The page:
Even though Special Counsel Robert Mueller has concluded his Russia probe, the Trump team is continuing to face pressure from the Russia scandal, and they’re lashing out. They’ve now issued a demand for former White House counsel Don McGahn to defy a subpoena for documents from the Democrat-majority House Judiciary Committee, led at present by Chairman Jerry Nadler (D-N.Y.). Currently serving White House counsel Pat Cipillone told the panel that they should go through the administration for the document requests, which he said only provided the material to McGahn under the pretense of it being used for the Mueller probe.
As he put it in a letter to the panel:
‘The White House records remain legally protected from disclosure under longstanding constitutional principles, because they implicate significant executive branch confidentiality interests and executive privilege.’
The irony in Cipillone’s assertion is that the White House has stonewalled in the face of House Democratic attempts at oversight at nearly every turn. Probes have been launched at the Judiciary, Oversight, Ways and Means Committees and beyond and repeatedly, the Trump White House has refused to hand over documents. Besides their new demand surrounding McGahn’s relationship with the committee, they’ve gone from refusing to disclose information relating to their security clearance process to blatantly breaking with legal precedent to refuse to hand over any of President Trump’s tax returns.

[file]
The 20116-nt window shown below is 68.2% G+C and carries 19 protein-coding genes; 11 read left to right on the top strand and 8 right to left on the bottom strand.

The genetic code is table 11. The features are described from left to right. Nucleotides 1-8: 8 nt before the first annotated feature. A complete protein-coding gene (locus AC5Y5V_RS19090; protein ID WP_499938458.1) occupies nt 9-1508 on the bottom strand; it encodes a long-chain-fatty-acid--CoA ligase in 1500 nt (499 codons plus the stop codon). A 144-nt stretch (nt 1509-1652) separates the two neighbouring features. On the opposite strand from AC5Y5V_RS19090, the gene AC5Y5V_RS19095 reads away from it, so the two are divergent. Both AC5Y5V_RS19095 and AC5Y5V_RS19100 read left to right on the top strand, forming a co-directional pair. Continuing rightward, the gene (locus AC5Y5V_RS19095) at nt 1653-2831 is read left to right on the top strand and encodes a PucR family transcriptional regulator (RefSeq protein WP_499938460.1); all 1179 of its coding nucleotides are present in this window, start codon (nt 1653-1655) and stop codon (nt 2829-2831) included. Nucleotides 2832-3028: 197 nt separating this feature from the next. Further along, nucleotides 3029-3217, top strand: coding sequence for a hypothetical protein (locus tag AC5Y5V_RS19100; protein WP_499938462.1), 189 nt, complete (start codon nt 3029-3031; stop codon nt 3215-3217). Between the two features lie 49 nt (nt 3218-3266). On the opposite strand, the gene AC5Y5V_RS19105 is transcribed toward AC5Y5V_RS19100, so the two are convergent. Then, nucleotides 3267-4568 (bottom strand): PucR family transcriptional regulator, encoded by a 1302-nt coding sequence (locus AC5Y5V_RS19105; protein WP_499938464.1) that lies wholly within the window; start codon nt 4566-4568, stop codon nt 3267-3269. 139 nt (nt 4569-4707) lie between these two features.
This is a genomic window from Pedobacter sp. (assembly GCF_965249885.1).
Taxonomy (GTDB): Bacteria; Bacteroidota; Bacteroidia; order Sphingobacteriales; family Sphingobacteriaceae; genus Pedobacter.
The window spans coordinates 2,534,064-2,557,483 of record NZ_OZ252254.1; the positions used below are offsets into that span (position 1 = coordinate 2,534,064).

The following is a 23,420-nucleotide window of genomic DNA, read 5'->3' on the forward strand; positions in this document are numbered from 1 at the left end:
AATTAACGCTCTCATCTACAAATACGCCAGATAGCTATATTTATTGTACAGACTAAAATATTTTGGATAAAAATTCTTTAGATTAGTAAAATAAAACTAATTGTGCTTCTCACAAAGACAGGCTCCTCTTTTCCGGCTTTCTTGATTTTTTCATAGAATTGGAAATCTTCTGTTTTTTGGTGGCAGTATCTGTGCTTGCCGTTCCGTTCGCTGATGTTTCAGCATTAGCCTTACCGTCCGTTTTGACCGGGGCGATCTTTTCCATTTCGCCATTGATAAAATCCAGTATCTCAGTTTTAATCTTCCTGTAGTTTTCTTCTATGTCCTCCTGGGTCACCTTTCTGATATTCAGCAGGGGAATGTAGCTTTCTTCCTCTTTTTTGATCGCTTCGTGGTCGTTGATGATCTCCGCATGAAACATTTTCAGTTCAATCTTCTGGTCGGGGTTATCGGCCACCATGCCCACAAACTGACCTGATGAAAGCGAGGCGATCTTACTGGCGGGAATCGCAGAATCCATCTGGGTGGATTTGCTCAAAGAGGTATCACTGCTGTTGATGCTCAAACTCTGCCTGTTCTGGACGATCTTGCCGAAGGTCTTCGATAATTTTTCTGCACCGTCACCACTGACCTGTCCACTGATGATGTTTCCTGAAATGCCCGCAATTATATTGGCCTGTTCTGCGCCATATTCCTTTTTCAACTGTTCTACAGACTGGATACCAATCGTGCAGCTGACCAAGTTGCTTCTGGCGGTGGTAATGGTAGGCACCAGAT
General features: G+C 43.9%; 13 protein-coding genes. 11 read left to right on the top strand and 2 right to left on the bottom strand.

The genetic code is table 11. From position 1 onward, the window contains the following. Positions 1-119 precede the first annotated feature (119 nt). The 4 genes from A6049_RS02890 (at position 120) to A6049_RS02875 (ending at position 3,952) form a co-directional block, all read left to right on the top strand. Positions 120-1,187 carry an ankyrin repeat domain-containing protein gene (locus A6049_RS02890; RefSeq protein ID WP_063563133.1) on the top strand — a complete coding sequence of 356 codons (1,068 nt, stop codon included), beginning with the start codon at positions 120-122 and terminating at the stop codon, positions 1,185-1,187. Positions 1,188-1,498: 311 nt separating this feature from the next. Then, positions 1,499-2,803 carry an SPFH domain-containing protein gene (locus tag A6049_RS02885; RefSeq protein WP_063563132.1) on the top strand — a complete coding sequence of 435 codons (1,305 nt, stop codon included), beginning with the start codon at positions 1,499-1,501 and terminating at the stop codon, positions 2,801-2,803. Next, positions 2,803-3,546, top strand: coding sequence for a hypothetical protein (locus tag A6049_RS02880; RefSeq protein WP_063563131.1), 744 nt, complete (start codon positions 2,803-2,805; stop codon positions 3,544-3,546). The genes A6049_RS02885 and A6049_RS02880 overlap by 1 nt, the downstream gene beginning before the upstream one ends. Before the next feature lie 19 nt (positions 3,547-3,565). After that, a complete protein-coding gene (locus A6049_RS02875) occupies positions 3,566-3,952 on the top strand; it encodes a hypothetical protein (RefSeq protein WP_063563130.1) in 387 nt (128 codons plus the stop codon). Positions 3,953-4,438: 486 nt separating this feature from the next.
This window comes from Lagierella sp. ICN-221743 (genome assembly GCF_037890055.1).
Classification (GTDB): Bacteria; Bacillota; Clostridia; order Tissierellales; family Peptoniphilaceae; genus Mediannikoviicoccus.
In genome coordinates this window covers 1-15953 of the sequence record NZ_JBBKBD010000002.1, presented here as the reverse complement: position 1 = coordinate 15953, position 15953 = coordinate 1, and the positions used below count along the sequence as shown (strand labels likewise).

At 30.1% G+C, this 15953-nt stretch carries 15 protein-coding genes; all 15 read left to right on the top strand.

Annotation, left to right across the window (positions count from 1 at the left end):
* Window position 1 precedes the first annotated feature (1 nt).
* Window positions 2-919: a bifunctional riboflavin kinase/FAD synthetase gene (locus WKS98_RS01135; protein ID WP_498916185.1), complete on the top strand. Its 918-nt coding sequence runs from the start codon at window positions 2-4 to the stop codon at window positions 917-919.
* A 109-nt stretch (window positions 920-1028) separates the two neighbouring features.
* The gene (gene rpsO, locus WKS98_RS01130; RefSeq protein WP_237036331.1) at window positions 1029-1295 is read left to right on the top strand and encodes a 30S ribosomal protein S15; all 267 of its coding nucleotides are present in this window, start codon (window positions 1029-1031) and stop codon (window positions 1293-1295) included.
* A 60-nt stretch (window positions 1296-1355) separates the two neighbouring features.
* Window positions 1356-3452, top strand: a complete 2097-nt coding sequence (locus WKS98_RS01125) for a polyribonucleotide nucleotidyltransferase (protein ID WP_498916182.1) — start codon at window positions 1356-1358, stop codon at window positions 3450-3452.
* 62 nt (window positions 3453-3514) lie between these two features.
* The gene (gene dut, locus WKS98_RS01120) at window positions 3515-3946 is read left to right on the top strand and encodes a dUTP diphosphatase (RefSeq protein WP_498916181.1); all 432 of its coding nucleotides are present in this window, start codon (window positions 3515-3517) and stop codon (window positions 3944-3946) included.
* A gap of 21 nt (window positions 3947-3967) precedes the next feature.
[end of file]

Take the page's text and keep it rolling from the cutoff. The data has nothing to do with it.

McGahn is still set to testify before the House Judiciary panel, but the new demands from Cipillone set up a cloud over that interaction. The Trump team had already indicated prior to Cipillone dropping his document demand that they possibly intended to invoke the ever-elusive concept of “executive privilege” to keep McGahn from testifying.
Nadler had sought a wide-ranging cache of information from McGahn, covering officials like former Trump national security adviser Michael Flynn, former FBI director James Comey, and former Attorney General Jeff Sessions and relating to his and Mueller’s time in office and the president’s response to it.
He could shine a key light on an issue legally implicating the president — alleged obstruction of justice. As outlined in the Mueller probe’s final report, Trump at one point tried to get McGahn to have Mueller removed, but the lawyer refused. Trump then sought to have him produce a memo denying that Trump had ever made the order, but he refused that too. The overall picture suggests that the key reason the president hasn’t been criminally charged for this and other similar behavior is standing Justice Department precedent against indicting a sitting president — at least that’s the take of the more than 400 and counting former federal prosecutors who’ve signed onto a letter to that effect.
In the face of rising Democratic outrage over this, the president and his team have established themselves as only ever-more adversarial towards Congressional investigations. Trump has pledged to push back against “all the subpoenas.” Some like presidential candidate Sen. Elizabeth Warren (D-Mass.) have suggested that concern over presidential obstruction of justice should culminate in impeachment proceedings against Trump — but that hasn’t happened, yet at least.
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